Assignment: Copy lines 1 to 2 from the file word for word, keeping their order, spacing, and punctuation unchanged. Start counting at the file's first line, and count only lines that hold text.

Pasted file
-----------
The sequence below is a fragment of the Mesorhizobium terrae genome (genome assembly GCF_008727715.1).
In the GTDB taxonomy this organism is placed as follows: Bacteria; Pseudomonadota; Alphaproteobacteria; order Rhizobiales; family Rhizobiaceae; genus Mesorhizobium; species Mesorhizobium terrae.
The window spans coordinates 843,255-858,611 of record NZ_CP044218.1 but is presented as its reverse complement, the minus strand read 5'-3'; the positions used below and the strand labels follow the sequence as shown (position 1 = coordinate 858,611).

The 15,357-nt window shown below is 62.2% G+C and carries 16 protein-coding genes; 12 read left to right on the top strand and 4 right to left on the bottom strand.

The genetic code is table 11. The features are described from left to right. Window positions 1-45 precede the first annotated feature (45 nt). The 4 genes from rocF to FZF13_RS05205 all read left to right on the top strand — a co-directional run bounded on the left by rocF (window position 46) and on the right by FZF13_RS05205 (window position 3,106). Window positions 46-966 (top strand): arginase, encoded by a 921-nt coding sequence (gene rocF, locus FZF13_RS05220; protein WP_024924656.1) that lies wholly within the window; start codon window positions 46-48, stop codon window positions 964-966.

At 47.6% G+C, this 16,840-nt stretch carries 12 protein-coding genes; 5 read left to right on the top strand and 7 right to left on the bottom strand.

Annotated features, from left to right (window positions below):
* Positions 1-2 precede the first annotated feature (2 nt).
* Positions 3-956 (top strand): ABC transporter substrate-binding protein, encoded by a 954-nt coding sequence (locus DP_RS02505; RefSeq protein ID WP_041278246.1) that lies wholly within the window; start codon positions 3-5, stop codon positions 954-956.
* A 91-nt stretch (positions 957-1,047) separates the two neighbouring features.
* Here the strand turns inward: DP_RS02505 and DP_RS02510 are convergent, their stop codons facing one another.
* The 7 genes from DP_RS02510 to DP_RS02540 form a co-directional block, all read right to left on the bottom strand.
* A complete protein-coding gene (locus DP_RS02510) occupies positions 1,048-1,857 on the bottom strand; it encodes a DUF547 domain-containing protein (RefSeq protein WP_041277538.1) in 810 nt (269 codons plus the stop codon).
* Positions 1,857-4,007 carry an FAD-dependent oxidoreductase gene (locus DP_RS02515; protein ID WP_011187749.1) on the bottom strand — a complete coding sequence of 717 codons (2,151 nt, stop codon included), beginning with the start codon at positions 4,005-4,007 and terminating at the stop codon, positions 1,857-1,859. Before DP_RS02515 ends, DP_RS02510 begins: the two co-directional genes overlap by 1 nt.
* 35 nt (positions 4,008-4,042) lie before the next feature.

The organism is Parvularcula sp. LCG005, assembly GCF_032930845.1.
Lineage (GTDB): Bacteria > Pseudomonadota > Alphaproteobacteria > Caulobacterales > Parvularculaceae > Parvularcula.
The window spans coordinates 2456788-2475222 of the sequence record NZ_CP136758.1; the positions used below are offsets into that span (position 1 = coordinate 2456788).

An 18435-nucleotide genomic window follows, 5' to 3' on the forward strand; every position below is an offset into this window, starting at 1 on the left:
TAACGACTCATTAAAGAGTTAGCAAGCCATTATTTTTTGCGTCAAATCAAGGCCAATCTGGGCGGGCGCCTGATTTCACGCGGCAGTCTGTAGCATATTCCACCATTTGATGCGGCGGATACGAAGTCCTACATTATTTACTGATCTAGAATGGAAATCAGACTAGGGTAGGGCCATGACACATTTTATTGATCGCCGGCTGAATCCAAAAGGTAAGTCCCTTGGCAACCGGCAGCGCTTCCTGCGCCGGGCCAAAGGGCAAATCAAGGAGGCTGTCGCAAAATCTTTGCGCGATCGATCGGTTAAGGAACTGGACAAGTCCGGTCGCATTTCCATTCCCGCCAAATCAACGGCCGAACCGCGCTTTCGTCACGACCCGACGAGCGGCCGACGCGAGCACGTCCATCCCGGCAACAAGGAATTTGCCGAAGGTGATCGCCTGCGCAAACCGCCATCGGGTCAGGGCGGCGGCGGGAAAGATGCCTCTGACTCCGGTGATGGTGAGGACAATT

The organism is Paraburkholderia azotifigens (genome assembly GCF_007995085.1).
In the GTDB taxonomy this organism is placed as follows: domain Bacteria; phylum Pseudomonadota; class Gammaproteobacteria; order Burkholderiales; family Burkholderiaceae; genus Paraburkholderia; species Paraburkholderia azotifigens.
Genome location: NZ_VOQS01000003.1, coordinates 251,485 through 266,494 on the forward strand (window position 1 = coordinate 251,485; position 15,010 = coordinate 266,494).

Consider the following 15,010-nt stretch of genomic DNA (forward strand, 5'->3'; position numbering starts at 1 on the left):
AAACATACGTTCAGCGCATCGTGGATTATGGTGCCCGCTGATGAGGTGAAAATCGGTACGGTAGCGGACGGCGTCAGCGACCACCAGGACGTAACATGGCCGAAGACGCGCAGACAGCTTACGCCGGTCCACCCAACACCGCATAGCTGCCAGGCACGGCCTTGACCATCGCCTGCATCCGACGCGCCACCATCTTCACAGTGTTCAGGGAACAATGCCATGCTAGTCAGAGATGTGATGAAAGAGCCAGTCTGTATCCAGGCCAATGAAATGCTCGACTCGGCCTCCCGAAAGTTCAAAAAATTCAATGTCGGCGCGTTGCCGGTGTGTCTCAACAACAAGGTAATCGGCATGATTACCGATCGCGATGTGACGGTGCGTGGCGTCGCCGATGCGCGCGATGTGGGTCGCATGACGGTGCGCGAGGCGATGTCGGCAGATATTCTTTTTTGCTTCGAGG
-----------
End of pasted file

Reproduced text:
The sequence below is a fragment of the Mesorhizobium terrae genome (genome assembly GCF_008727715.1).
In the GTDB taxonomy this organism is placed as follows: Bacteria; Pseudomonadota; Alphaproteobacteria; order Rhizobiales; family Rhizobiaceae; genus Mesorhizobium; species Mesorhizobium terrae.